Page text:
Old stems of Teasels, Meadowsweet and Hemp Agrimony that I have left standing in case they contain any seeds, insects or insect eggs are all battered by the wind and rain. It looks like I just don't care!
I was heartened to remember a photo I took at a nationally renowned garden in late February last year, which I feel looks not too dissimilar:
And this scene of chaos is repeated across some of the best gardens in the country.
Phew! It seems that even professional gardeners can tolerate mess in winter.
So if you've got an area where you've purposely left seedheads and stems, but it's not looking too great, don't worry, and don't succumb to the temptation to tidy. You can leave it for the wildlife for the next few weeks, knowing that none of us expects perfection at this time of year!
With a morning free to spend in the garden this weekend, I decided to spend an hour doing some weeding. I don't know about you, but I find it quite therapeutic. And they do say that an hour weeding now saves nine later in the season.
And there is was one plant in particular I wanted to bring under control before it overran my hedge, and it's something I have the Romans to thank for - Alexanders.
It's a perennial, native to much of western Europe that was brought over here as a vegetable, and remained in cultivation for centuries until celery took its place. It has done that 'leaping over the garden wall' trick, however, and is now found around much of the English and Welsh coasts, and scattered widely inland.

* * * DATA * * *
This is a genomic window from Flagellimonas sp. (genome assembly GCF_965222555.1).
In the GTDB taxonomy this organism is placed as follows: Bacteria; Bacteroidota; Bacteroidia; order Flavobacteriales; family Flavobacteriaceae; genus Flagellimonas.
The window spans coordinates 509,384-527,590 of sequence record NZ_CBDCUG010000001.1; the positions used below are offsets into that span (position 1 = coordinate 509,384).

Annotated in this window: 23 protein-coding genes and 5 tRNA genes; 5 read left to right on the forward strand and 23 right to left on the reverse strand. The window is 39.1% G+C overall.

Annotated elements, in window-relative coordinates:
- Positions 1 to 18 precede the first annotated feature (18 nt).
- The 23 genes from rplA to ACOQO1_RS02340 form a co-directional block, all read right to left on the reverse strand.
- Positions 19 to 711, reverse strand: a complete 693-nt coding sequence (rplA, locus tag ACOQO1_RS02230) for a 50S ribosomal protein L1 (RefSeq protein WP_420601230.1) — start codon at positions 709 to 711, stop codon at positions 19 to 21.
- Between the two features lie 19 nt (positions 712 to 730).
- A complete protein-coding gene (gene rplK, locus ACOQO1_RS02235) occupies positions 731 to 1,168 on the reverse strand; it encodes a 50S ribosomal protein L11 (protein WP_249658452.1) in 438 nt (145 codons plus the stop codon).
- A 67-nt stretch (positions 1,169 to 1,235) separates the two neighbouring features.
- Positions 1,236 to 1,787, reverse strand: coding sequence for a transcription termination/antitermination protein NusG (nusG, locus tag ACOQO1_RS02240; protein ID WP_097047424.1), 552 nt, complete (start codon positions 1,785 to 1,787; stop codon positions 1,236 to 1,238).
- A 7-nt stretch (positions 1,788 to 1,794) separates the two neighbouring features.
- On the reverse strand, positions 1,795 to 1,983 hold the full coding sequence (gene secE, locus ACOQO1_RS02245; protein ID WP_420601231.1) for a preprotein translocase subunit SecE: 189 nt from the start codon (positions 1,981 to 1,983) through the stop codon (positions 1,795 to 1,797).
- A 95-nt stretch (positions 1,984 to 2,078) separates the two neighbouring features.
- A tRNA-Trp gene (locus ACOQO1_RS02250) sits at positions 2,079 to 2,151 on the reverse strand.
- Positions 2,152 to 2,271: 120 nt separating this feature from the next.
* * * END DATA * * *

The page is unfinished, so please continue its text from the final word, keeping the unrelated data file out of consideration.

I do grow it deliberately in my garden, but it self-seeds like crazy, and it germinates very early, so that soon these tell-tale seedlings begin to appear...
And if I'm not careful they very quickly begin to look like this...
And by April they are a dense stand of greenery, chest high.
But, as I say, I do let some of it grow to maturity because it is one of that most useful of groups of plants called the umbellifers - the carrot family. And the great heads - or umbels - of flowers on many species are often really valuable for smaller pollinating insects.
This was an Alexanders I photographed in flower in April, and you can see how good it is for spring insects. I believe the photo shows two different species of solitary bee, but I'll happily defer to the experts on that. It is also good for many species of fly.
Later in the season, other umbellifers such as the angelicas come into their own, but few flowers are as good in spring as this for short-tongued pollinators. And maybe you can try some Roman recipes with it too - it can't be any worse than celery (yuk!).